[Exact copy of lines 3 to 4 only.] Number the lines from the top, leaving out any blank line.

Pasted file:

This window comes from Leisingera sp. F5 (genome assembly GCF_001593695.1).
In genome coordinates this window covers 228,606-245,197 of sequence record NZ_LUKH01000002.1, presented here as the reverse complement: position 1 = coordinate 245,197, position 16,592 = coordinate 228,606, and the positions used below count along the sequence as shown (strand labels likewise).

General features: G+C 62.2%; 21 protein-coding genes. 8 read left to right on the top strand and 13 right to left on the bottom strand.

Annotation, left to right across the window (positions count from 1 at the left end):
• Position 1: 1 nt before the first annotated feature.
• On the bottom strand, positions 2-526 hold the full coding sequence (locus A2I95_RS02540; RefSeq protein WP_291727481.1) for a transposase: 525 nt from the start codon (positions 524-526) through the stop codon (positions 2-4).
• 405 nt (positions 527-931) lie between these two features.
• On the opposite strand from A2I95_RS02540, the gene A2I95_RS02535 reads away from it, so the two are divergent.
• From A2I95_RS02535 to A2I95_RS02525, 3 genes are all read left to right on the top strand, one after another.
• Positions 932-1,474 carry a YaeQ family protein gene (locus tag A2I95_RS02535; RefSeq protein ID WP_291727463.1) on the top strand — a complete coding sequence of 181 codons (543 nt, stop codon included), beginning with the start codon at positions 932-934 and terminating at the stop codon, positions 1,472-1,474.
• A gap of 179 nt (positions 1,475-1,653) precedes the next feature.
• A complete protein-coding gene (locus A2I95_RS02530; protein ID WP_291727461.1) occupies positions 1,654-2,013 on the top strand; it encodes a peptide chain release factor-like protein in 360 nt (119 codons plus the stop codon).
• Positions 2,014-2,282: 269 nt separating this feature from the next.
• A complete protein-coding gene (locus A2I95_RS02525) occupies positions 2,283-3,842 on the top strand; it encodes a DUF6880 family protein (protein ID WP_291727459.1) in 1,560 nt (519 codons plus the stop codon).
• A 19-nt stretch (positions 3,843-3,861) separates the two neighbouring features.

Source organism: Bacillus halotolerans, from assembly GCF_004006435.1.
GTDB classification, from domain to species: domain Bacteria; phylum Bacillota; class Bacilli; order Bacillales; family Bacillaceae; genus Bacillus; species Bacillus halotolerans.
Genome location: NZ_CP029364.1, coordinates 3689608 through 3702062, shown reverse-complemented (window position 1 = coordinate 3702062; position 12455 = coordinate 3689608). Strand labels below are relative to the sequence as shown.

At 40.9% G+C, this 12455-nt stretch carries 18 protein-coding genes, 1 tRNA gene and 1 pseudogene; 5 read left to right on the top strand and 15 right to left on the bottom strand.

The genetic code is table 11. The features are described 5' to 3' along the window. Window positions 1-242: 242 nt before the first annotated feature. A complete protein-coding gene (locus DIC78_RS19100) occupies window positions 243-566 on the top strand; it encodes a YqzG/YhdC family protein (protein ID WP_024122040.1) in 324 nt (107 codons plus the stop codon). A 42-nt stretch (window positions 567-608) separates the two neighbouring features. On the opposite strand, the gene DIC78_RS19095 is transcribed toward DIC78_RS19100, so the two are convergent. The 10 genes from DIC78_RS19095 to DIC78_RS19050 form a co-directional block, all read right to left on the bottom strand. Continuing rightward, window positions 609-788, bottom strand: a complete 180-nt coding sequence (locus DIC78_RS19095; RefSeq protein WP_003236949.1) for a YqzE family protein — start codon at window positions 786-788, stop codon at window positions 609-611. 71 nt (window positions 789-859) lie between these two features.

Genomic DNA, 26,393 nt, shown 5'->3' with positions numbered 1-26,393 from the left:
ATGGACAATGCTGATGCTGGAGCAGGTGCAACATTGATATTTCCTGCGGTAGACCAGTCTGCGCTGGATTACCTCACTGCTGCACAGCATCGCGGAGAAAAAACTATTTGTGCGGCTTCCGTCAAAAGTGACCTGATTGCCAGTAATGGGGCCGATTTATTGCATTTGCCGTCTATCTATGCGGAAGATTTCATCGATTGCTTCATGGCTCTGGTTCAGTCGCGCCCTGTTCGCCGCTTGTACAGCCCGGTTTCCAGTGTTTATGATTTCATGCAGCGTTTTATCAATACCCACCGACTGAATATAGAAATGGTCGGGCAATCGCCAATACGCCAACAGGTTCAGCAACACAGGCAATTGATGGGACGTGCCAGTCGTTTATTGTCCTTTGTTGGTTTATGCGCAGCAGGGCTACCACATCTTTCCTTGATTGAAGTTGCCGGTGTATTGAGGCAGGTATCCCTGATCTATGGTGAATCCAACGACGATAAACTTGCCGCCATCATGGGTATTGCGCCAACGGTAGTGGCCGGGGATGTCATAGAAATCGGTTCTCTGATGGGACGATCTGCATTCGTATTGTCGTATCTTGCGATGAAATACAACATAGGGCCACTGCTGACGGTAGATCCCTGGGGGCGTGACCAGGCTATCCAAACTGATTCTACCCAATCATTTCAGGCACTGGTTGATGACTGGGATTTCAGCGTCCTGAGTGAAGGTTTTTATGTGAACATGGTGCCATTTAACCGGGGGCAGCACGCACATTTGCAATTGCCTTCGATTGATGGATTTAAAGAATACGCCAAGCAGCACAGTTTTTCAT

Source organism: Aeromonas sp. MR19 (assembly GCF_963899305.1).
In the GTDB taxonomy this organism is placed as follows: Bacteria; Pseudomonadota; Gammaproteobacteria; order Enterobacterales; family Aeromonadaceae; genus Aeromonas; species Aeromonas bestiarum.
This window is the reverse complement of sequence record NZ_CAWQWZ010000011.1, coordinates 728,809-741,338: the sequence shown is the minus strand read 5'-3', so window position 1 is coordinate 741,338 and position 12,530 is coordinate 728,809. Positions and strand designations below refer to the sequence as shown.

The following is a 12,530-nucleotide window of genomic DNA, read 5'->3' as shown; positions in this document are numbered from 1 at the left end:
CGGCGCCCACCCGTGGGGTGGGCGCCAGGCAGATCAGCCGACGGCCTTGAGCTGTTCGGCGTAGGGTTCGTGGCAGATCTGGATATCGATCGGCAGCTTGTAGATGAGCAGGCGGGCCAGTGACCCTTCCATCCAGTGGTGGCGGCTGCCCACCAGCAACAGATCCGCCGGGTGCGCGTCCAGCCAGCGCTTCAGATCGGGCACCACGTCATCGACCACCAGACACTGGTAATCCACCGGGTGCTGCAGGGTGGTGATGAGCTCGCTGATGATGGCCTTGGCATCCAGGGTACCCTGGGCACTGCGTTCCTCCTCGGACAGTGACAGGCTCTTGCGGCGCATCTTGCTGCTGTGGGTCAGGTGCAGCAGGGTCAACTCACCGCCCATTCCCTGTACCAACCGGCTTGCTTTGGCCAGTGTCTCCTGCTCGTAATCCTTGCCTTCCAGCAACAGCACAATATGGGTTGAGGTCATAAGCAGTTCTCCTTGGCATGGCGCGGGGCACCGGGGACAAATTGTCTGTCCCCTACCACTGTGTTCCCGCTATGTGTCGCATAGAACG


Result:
General features: G+C 62.2%; 21 protein-coding genes. 8 read left to right on the top strand and 13 right to left on the bottom strand.

Annotation, left to right across the window (positions count from 1 at the left end):